Bough Beech/Bore Place walk

Fabulous Fackenden

Fabulous Fackenden

The Fackenden Down walk is such a winner at all times of year – and it’s so easy to get to from SE London, because it starts right outside Shoreham train station. In yesterday’s perfect weather wildflowers illuminated the hillsides and meadows; cirrus clouds offered a dramatic dreamscape high above and incessant birdsong filled the air. So many highlights on this walk: the bit when you leave the ancient beech wood and enter the timeless Magpie Bottom valley is my favourite. And the distant views of the City and the Shard from Romney Street are dramatic too. I was disappointed to see my team lose in the Champions League final later on (yet so thankful we got to the final) but the memories of the walk compensated. I created a GPX track of the walk too… so going off-route is now impossible (if you have a smartphone that is). The walk does have some steep sections though, so take it easy.

Interactive pdf of walk (to print or download on phone) is here.

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Best bluebell walks in north-west Kent 2019

May 4: fading fast

Just last weekend the bluebells were superb at Ide Hill, Meenfield Wood and Downe Bank but, while the odd patch lingers on spectacularly, time is already running out on the bluebell season. They peaked for only a short period this year it seems. I won’t claim any inside knowledge of why – maybe the lack of rain until the last day or so. But they are definitely already in obvious decline. Oh well … till next year then.

Last bluebells, Downe

Last bluebells, Downe. May 4, 2019

April 18: beginning to peak

One of the most magical times of the year is when the woodland floor turns blue. From this weekend (April 19) onwards there should be a profusion of bluebells until the second week of May, so it will be worth heading for the woods. The best bluebell displays on the walks here are Ide Hill, One Tree Hill (walk 6 and 7), Polhill Bank/Meenfield Woods at Shoreham (walk 18), Hever, Petts Wood and Chislehurst, Westerham, Fackenden Down and Romney Street (19), and Downe (but only if you do the diversion down into the woods at Point 3 and continue to Berry’s Hill – marked on the map and the pdf). Eynsford/Lullingstone and Chiddingstone/Penshurst probably aren’t the best bluebell walks, although on the latter there are rich concentrations at one or two points.

Meenfield Wood bluebells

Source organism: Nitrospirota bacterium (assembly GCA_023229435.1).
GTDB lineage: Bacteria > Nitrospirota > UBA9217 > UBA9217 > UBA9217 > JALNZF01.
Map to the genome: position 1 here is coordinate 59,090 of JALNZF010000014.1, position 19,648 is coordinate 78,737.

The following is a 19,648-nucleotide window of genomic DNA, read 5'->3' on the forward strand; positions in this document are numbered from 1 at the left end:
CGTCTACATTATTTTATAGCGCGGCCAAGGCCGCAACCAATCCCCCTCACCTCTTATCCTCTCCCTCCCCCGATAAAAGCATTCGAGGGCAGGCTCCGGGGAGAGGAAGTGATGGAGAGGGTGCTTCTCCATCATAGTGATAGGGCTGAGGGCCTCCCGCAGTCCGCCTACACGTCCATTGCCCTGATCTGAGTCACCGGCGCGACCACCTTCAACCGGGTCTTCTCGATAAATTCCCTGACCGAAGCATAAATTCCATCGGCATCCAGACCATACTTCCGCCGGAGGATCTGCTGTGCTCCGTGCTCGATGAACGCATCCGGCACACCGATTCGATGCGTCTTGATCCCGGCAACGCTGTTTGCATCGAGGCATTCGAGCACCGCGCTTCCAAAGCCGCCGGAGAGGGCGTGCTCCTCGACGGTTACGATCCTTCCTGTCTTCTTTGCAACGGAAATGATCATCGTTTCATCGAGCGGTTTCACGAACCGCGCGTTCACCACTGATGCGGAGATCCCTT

Early bluebells at Meenfield Wood, near Shoreham, Kent. 2019, April 13. © Adam McCulloch

In many of the woods you’ll be walking with the pervasive aroma of wild garlic (which you can use to make pesto sauce etc) and alongside plenty of cheeky little wild flowers – primroses, wood anemone, common dog violet, arum, red campion, wood-sorrel (oxalis), yellow archangel and orchids (Downe Bank, Lullingstone up from the visitors’ centre, Bough Beech’s Bore Place meadows particularly good for the latter). A highlight not to be missed is the profusion of daffodils at Ightam Mote (One Tree Hill walks) where you should also see buzzards wheeling and soaring in the thermals and yellowy/greeny brimstone butterflies floating around clearings and copses. Emmett Garden’s tulip ‘plantation’ on the Ide Hill walk is also wonderful. Look out for migrant bird species arriving, particularly the following warblers: chiffchaffs newly arrived from southern Europe and north Africa can be heard in all the woodland on these walks, and it’s worth learning and listening for the song of blackcaps and common and lesser whitethroats. The latter two, which arrive from as far away as sub-Saharan Africa, migrate at night and are a favourite of the birdwatching fraternity.

That reminds me, the One Tree Hill routes are very good for butterflies – where the path goes through the lee of the Greensand Ridge amid boulders and rich vegetation the insect world gets particularly busy and peacocks, orange-tips and brimstones proliferate on a bright day. This coming weekend (April 20), forecast to be warm, should be a good time to see them.